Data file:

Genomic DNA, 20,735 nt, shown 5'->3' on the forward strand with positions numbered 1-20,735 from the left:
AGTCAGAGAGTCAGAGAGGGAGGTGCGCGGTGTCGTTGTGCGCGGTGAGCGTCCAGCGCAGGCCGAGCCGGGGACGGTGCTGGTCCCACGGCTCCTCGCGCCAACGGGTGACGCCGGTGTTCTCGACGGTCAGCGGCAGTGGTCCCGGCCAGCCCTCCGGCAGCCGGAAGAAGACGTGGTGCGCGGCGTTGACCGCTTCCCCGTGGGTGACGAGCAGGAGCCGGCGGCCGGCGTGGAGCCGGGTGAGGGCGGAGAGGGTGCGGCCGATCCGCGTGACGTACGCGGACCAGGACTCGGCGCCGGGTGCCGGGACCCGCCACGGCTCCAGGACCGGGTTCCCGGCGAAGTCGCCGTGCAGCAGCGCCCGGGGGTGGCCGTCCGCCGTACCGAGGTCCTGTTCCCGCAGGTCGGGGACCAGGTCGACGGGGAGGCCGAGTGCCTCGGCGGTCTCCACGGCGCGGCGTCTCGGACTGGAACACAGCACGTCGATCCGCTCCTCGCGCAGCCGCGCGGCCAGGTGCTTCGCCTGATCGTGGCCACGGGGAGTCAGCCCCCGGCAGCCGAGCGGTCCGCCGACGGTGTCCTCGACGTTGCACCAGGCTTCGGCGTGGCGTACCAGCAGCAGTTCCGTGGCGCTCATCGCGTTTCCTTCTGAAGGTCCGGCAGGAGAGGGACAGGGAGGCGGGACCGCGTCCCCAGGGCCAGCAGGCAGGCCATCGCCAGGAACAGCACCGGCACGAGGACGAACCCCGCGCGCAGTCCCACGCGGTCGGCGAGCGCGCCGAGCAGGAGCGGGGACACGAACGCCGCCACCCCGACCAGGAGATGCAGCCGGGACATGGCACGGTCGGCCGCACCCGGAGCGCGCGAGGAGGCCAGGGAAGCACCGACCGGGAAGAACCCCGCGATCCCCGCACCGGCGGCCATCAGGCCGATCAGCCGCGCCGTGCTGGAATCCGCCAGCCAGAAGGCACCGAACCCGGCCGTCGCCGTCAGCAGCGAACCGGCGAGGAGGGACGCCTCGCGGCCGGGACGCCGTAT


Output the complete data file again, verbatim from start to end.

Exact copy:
Genomic DNA, 20,735 nt, shown 5'->3' on the forward strand with positions numbered 1-20,735 from the left:
AGTCAGAGAGTCAGAGAGGGAGGTGCGCGGTGTCGTTGTGCGCGGTGAGCGTCCAGCGCAGGCCGAGCCGGGGACGGTGCTGGTCCCACGGCTCCTCGCGCCAACGGGTGACGCCGGTGTTCTCGACGGTCAGCGGCAGTGGTCCCGGCCAGCCCTCCGGCAGCCGGAAGAAGACGTGGTGCGCGGCGTTGACCGCTTCCCCGTGGGTGACGAGCAGGAGCCGGCGGCCGGCGTGGAGCCGGGTGAGGGCGGAGAGGGTGCGGCCGATCCGCGTGACGTACGCGGACCAGGACTCGGCGCCGGGTGCCGGGACCCGCCACGGCTCCAGGACCGGGTTCCCGGCGAAGTCGCCGTGCAGCAGCGCCCGGGGGTGGCCGTCCGCCGTACCGAGGTCCTGTTCCCGCAGGTCGGGGACCAGGTCGACGGGGAGGCCGAGTGCCTCGGCGGTCTCCACGGCGCGGCGTCTCGGACTGGAACACAGCACGTCGATCCGCTCCTCGCGCAGCCGCGCGGCCAGGTGCTTCGCCTGATCGTGGCCACGGGGAGTCAGCCCCCGGCAGCCGAGCGGTCCGCCGACGGTGTCCTCGACGTTGCACCAGGCTTCGGCGTGGCGTACCAGCAGCAGTTCCGTGGCGCTCATCGCGTTTCCTTCTGAAGGTCCGGCAGGAGAGGGACAGGGAGGCGGGACCGCGTCCCCAGGGCCAGCAGGCAGGCCATCGCCAGGAACAGCACCGGCACGAGGACGAACCCCGCGCGCAGTCCCACGCGGTCGGCGAGCGCGCCGAGCAGGAGCGGGGACACGAACGCCGCCACCCCGACCAGGAGATGCAGCCGGGACATGGCACGGTCGGCCGCACCCGGAGCGCGCGAGGAGGCCAGGGAAGCACCGACCGGGAAGAACCCCGCGATCCCCGCACCGGCGGCCATCAGGCCGATCAGCCGCGCCGTGCTGGAATCCGCCAGCCAGAAGGCACCGAACCCGGCCGTCGCCGTCAGCAGCGAACCGGCGAGGAGGGACGCCTCGCGGCCGGGACGCCGTAT